Starring: Anthony Hopkins, Colin O’Donoghue, Alice Braga, Ciaran Hinds, Toby Jones, Rutger Hauer

Director: Mikael Hafstrom

Writer(s): Michae Petroni, Matt Baglio

Cinematography: Ben Davis

Original Score: Alex Heffes

Running Time: 114 Mins

Mikael Hafstrom is more than capable of directing horror, building tension amidst an intriguing premise that allows room for some good performances, we know this from one of the better recent adaptations of a Stephen King novel with 1408 starring John Cusack. So given Hafstrom’s a latest concerns the theme of exorcism and plays off the more recent history of such a subject matter you would do right to expect a good stab at the genre (excuse the pun), alas The Rite falls at the same hurdle as 1408 did, the third act.

This is not just a stumble you see, it is handled so cack-handedly realised that there is a threat that it could well dissipate any and all good will built up in the first two-thirds. The premise is an intriguing one, taking its lead from the latest Pope’s comments on exorcism and the sub-sequent movement to “re-teach” exorcism to selected priests with the aim to have enough exorcists in order to deal with the very high number of possessions that are reported every year. Into this scenario comes Michael (O’Donoghue), a man at odds with the profession he chooses to follow, he is on the cusp of becoming a priest yet has no faith meaning he believes in neither god or the devil…

Having handed in his “notice” as a priest Michael’s mentor sends him to the Vatican in an effort to help him “believe” and become an exorcist, eventually being sent to Father Lucas Trevant (Hopkins) who is effectively the ultimate exorcist! Unsurprisingly the film then follows the traditional plot beats of non-believer revealing why he doesn’t believe and eventually…well you can likely guess the rest, and if you can’t I’d suggest you watch more films! This predictability in itself isn’t a big problem as the way the subject matter is handled is admirable, avoiding the OTT “pea soup and spinning heads”, as Lucas puts it, of other more trashy horror films, restraint in this day and age is all too rare yet the film is all the better for it proving that, once again as with 1408, Hafstrom knows how to craft a truly creepy, if not disturbing, mood.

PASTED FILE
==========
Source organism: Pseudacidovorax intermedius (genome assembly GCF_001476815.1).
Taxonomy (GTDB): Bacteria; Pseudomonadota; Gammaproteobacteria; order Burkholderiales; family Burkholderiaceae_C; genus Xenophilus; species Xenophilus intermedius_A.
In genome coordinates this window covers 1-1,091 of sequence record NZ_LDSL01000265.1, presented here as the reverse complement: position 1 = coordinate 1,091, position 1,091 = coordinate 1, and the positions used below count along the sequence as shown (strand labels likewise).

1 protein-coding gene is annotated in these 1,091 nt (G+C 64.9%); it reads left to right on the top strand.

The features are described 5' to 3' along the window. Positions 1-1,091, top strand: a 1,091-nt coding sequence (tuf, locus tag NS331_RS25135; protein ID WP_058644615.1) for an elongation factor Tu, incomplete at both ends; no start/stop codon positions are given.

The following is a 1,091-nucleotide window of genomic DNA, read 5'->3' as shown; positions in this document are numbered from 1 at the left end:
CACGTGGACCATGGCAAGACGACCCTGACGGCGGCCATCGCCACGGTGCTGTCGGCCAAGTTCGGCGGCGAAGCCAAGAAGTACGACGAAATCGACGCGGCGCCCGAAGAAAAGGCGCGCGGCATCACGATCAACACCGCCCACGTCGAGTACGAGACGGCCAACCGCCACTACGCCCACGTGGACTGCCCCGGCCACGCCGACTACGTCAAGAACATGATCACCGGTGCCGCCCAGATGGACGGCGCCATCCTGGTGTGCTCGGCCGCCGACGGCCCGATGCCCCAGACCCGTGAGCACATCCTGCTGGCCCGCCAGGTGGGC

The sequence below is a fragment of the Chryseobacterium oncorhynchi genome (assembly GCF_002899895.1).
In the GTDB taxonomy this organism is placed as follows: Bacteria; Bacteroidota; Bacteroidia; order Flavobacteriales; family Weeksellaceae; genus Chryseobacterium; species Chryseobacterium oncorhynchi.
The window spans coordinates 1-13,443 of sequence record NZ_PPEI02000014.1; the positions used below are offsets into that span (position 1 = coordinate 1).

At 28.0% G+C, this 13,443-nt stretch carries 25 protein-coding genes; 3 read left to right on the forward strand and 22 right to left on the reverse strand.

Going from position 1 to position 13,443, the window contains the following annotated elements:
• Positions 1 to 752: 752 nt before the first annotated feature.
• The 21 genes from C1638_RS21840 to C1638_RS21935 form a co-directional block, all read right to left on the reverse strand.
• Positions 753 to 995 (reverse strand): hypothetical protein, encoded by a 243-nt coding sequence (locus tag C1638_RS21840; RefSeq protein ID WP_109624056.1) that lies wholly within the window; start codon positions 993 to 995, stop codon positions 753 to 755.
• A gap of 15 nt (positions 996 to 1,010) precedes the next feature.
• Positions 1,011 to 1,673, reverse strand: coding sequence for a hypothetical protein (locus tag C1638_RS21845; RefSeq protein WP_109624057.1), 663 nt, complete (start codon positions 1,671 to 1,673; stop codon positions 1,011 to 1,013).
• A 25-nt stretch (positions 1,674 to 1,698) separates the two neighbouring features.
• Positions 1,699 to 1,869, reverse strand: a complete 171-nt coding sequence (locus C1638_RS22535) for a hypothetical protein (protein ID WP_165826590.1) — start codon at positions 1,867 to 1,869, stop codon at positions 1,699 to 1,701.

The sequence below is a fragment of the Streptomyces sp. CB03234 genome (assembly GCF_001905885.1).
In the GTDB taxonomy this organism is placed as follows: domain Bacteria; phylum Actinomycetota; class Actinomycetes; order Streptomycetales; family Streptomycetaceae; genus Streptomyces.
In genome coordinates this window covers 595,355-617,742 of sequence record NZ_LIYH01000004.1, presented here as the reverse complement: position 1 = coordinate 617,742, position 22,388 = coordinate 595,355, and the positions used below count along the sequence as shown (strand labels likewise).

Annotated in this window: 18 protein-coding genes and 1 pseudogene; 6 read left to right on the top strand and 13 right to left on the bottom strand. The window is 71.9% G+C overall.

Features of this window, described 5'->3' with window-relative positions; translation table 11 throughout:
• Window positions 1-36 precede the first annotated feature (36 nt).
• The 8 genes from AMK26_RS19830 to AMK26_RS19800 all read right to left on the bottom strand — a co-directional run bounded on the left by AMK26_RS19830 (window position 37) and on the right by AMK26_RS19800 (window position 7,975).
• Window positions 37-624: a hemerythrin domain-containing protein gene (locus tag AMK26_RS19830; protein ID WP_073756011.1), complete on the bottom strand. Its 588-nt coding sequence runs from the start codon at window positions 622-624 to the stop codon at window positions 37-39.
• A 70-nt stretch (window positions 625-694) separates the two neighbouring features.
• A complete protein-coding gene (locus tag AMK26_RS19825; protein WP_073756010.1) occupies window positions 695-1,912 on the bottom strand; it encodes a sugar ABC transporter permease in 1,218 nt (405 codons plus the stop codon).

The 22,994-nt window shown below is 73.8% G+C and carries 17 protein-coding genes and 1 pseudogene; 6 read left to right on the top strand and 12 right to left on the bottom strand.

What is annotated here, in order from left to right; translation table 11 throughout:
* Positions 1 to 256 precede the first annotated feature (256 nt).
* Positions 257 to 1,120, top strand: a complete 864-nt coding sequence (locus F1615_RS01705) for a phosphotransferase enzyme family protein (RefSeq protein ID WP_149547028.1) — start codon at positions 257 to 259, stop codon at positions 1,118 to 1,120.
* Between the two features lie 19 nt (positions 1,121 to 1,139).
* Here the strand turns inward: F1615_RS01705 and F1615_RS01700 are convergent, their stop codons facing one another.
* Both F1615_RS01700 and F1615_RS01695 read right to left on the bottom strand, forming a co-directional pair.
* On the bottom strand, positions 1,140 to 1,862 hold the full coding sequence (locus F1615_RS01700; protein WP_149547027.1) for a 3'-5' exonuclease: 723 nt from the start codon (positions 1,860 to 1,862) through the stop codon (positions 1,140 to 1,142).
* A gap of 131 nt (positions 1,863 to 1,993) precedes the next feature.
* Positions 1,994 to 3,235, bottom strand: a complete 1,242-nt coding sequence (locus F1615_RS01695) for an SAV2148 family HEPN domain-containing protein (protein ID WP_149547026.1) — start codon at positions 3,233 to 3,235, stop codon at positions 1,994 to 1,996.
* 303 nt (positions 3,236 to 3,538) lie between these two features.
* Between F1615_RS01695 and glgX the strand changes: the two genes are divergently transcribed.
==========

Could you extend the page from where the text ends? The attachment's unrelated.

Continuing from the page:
Hopkins is always value for money, whether he is over-acting (The Wolfman) or simply just acting (The Silence of the Lambs), thankfully in The Rite he has balanced the two well providing the film with gravitas, and more importantly, a sense of fun that manages not to become hokey or parody as was often the case in the later Hannibal Lector films. To be fair to O’Donoghue he keeps up with the screen legend well, acting as our eyes he capably portrays a man struggling not only with his own personal faith, but also with being a modern man amidst a very old profession, all in all adding up to a very entertaining film that grounds itself in reality, well until the grand finale…

And what a finale it is, squandering everything that was good previously, Hopkins completely hams it up, Michael’s character arc succumbs to complete cliché and the cheap shocks flow like a waterfall while the worst is yet to come when Lucas’ early line about what exorcism’s aren’t is totally obliterated in minutes with cheap and poor effects and cats aplenty. The worst thing is that up until this stage I thought that this was one of the better films of the year thus far, sadly in the cocked up final throes it drops a lot of goodwill and in turn a good couple of grades.


The Rite is two thirds of a great film, atmospheric, unsettling and ultimately realistic grounded in the modern world of possession and the clergy…and then it takes a turn to disappointing town, overacting, cheap shocks and cliché are rife, a great shame given what came before.